Biomass Project Benefits Rural Communities

Community Power Corporation has successfully tested its new Community Productive Use Platform (C-PUP) at the Productive Rural Enterprise coir fiber processing facility in Aklan Province, Philippines.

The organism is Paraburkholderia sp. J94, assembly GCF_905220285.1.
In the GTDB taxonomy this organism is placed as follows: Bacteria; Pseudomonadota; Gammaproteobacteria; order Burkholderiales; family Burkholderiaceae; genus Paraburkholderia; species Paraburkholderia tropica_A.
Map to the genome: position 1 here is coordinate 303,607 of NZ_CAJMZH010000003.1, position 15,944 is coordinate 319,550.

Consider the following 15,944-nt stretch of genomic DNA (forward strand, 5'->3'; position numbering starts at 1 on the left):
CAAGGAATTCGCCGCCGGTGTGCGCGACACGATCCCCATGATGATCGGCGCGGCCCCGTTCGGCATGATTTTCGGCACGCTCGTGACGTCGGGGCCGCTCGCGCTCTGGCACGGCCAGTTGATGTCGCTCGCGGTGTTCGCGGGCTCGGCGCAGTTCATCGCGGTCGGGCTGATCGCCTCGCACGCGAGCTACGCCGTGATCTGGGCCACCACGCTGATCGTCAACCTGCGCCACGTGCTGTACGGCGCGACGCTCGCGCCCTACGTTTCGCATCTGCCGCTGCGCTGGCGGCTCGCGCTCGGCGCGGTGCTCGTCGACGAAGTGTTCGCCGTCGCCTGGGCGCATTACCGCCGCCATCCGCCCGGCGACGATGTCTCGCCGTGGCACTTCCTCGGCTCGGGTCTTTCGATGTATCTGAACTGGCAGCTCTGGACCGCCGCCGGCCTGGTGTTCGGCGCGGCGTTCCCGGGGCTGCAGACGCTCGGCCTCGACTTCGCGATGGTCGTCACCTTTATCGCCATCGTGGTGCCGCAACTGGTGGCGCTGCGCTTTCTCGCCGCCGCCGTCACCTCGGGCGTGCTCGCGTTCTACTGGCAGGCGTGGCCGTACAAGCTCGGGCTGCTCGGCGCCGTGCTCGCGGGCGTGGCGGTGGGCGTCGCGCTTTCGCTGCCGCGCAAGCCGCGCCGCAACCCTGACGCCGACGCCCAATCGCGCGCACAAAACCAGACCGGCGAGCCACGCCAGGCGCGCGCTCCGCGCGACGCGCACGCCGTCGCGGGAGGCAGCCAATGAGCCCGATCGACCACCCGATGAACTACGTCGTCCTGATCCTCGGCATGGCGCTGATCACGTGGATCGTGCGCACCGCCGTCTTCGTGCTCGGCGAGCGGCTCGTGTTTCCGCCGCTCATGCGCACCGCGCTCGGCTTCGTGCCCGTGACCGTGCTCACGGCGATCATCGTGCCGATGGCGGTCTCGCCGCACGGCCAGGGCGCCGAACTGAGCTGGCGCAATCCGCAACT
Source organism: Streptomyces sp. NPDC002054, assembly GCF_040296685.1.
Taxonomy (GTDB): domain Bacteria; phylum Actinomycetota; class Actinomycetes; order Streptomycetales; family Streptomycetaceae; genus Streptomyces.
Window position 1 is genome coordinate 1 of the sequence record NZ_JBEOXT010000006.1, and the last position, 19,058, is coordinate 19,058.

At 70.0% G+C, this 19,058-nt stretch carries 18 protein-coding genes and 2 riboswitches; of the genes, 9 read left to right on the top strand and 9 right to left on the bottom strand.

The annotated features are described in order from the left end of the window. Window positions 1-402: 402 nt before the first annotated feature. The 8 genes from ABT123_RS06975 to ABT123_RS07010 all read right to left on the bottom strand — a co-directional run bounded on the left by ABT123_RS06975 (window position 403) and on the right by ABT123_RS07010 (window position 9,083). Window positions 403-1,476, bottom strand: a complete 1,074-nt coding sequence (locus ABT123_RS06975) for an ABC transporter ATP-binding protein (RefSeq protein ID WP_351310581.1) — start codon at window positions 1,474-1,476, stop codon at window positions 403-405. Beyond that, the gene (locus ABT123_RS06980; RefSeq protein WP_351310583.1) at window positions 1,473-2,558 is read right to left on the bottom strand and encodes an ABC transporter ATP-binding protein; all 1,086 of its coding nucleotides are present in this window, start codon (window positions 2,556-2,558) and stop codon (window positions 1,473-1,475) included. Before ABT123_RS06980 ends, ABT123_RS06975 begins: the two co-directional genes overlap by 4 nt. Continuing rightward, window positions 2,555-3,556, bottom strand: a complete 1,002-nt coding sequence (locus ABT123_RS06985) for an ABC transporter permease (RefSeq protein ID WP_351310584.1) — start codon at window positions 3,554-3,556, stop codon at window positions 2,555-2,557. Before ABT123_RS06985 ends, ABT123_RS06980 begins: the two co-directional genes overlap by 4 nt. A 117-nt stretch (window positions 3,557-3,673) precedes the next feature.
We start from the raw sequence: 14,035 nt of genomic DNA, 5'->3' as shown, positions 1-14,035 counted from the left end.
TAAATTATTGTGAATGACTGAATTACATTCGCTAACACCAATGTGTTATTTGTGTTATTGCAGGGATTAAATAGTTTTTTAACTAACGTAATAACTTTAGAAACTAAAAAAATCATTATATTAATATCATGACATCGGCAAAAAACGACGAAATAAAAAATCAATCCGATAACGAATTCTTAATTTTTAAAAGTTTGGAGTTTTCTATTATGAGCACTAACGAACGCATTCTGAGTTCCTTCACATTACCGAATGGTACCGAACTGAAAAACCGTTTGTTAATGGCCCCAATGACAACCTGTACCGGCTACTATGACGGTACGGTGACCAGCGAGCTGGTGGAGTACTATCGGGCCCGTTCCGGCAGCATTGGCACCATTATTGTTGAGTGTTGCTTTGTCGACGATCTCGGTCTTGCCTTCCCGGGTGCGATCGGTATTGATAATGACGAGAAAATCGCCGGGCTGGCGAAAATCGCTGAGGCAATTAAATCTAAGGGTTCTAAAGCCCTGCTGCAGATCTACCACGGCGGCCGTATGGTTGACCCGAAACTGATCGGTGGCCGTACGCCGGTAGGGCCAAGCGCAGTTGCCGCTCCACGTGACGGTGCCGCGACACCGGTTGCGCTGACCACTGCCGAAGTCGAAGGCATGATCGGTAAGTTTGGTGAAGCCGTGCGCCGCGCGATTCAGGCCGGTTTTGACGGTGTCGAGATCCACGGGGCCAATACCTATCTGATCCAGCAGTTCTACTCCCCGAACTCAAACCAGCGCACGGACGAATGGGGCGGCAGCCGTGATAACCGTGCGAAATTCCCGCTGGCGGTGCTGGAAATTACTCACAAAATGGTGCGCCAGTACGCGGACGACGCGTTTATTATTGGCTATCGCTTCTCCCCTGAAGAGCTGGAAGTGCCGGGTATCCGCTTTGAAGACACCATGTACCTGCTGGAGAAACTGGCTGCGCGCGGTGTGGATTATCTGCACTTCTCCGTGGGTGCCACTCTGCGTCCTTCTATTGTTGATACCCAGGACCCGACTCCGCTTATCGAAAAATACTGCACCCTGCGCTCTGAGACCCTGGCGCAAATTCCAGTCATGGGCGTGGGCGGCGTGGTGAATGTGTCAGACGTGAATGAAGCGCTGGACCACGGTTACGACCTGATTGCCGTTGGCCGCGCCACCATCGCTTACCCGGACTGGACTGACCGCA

Littleton, Colorado – April 14, 2003 [SolarAccess.com] Developed and deployed under cost-shared contracts with the US Department of Energy, the National Renewable Energy Laboratory, and the World Bank Development Marketplace, the C-PUP is a Renewable Energy-based adaptation of the Multi-purpose Platform first introduced in Africa by the United Nations. A June 2002 Workshop on Productive Uses of Renewable Energy conducted by the Global Environment Facility and the Food and Agriculture Organization of the United Nations found that “in rural areas of developing countries, small amounts of energy – in the form of electricity, heat, and motive power – can have very positive impacts on income, education, health, and food security.” As a result, programs to support productive uses of Renewable Energy are becoming higher on the agenda of many development agencies, bilateral donors, NGOs and private sector companies. “Rural people need access to small amounts of high quality productive power in order to add maximum value to their agricultural, forest and marine resources,” said Art Lilley, chairman of CPC. “The C-PUP converts local biomass residues into different forms of power that can be applied to a myriad of productive use applications. For example, at a small coconut processing facility in the Philippines we demonstrated the ability to simultaneously grind husks and shells using shaft power, light the facility and pump water using electrical power, and dry fiber using thermal power. The flexibility of the C-PUP to power different kinds of productive applications is limited only by one’s imagination and needs.” The heart of the C-PUP is CPC’s new Gas Production Module that can convert a variety of woody residues (such as coconut shells in the Philippines) to a fuel-gas for delivery to a spark-ignited engine mounted on a power distribution platform. The platform allocates about 25 shaft horsepower to various mechanical and electrical loads. The peak electrical output of the C-PUP is 15 kW using about 23 kg of coconut shells per hour. In addition, about 15 kW of thermal energy is available in the form of clean, hot air for drying crops. “Biopower is the ideal energy source for rural enterprise”, said Lilley. “Modular biopower is the least cost approach when compared to other Renewable Energy resources such as photovoltaics and wind. Sustainable quantities of biomass residues for small power applications are available in most rural, agricultural-based, communities throughout the world. With CPC’s biopower technology, these residues can be converted to high quality power to drive productive electrical, mechanical and thermal loads. Biomass also produces thermal power which wind and photovoltaics do not.”

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